Circumstances which Destroy the Binding Force of Judicial Precedents

Circumstances which Destroy the Binding Force of Judicial Precedents:

Once a decision is overruled by any subsequent ruling, it loses all its binding authority. But there are certain other circumstances which also destroy or weaken the binding force of judicial precedent in the partially or totally they are as follows:-

1) Ignorance of statute:

A precedent is not binding if it be rendered in ignorance of any statute or any other rule having the force of statute. It is also not binding if the court had the knowledge of the existence of the statute but it failed to appreciate its relevance to the matter in hand due to negligence or ignorance.

2) Inconsistency between earlier decision of higher court:

A precedent loses its binding force completely if it is inconsistent with the decision of a higher court. Thus the court of appeal in “Young V/s. Bristol Aeroplane Corporation Limited (1944) KB 718 (729)” observed that it is bound to follow its own previous decisions as well as those of court of co-ordinate jurisdiction. However the court is bound to refuse to follow a decision of its own, which do not expressly overruled, cannot, in its opinion, stand with the decision of the house of lords or if it finds that there is inconsistency between its earlier decision.

3) Inconsistency between early decision of the court of the same rank:

A court is not bound by its own earlier decisions which are conflicting with each other the conflict may arise due to inadvertence, ignorance or forgetfulness in not citing earlier decision before the court. In such a case the earlier decisions are not binding on the court.

4) Precedent sub silentio:

A decision is said to be sub silentio when the point of law involved in it is not fully argued or not perceived by the court. The decision in “Gerard vs worth of Paris limited (1936) 2 ALL ER 905 (CA)” is a good illustration to explain a Precedent sub silentio. In this case an employee who was discharged by the defendant company obtained damages for his wrongful dismissal against the company. He applied for a grainshee order on a bank account of the company which was in the name of liquidator. The only point argued was priority of claimant debt and the court of appeal granted the order. The question whether a grainshee order could be properly made on a account standing in the name of liquidator was never argued or considered by the court. Therefore when this very point was argued in a subsequent case before the court of appeal the court held itself not bound by the previous decisions as the point was sub silentio in the previous case.


5) Decision of equally divided court:

There may be cases where the judges of the appellate court are equally divided. In such a case practice is to dismiss the appeal and hold that the decision appealed against is correctly decided. But this problem does not arise now a days because benches are always constituted with an even number of judges. In India, however, where the judges in a Division Bench of a High court are equally divided, the practice is to refer the case to a third judge who is decision shall be treated as final unless it is set aside by the Supreme Court.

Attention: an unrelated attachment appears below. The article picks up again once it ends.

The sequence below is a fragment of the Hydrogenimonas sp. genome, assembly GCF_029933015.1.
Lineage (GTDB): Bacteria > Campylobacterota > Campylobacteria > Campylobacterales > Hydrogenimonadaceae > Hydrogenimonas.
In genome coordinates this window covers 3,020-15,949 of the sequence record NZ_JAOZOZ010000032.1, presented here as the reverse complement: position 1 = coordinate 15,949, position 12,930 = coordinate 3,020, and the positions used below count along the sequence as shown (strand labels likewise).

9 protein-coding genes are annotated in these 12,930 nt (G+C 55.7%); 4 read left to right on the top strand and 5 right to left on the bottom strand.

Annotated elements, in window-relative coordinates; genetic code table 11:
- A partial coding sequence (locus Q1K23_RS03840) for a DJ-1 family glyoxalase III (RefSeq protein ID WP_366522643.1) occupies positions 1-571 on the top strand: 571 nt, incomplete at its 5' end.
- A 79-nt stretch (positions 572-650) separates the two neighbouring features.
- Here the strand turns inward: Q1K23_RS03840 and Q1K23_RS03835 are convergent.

6) Dissenting judgments:

Most judicial decisions are an unanimous. But at time few judges may write or even note a dissent in the case in which they disagree with the majority. However, while judges are free to differ on judicial matter and interpretation of law in a case in hand but there is always an effort on the part of the majority to minimise or even eliminate dissent. The dissenting judgment do not in any way undermine the authority or authenticity of law because they provide scope to correct errors of law due to blindly following the doctrine of precedent. For instance, just take the question whether and to what extent freedom under the constitution should be interpreted to allow ‘live in relationship’ which has cropped up as a crucial social problem in India in recent decades. The society copes up, manages and out grows with such problems but rarely solves it. There is always a scope for dissent when such questions come up for adjudication before the higher Courts. Judges decide such issue on basis of their own life experiences and there is always an scope of possibility that a dissenting note of a particular judge may become a ratio in a case in future due to overruling of case wherein such dissent was recorded.

7) Erroneous decisions:

The decisions which are founded on misconceived principles or in conflict with the fundamental principles of law lose their binding force totally.

8) Abrogated decisions:

A decision cease to be binding if statute inconsistent with it is subsequently enacted. So also it ceases to be binding if it is reversed, overruled or abrogated. If a decision is wrong or irrational, it may be abrogated by a subsequent enactment or decision of a higher court.(This is expressed in latin maxim: “cessante ratione legis cessat ipsa lex”)

9) Affirmation or reversal on a different ground:

When higher court either affirms or reverses the judgment of the lower court on a ground different from that on which the judgment rests, the original judgment is not deprived of all the authority but the subsequent court may take a view that a particular point which the higher court did not touch, is rightly decided.

Author: vivek khandelwal,
Amity University Rajasthan, 2nd Year/ BBA.LL.B(Hons.)

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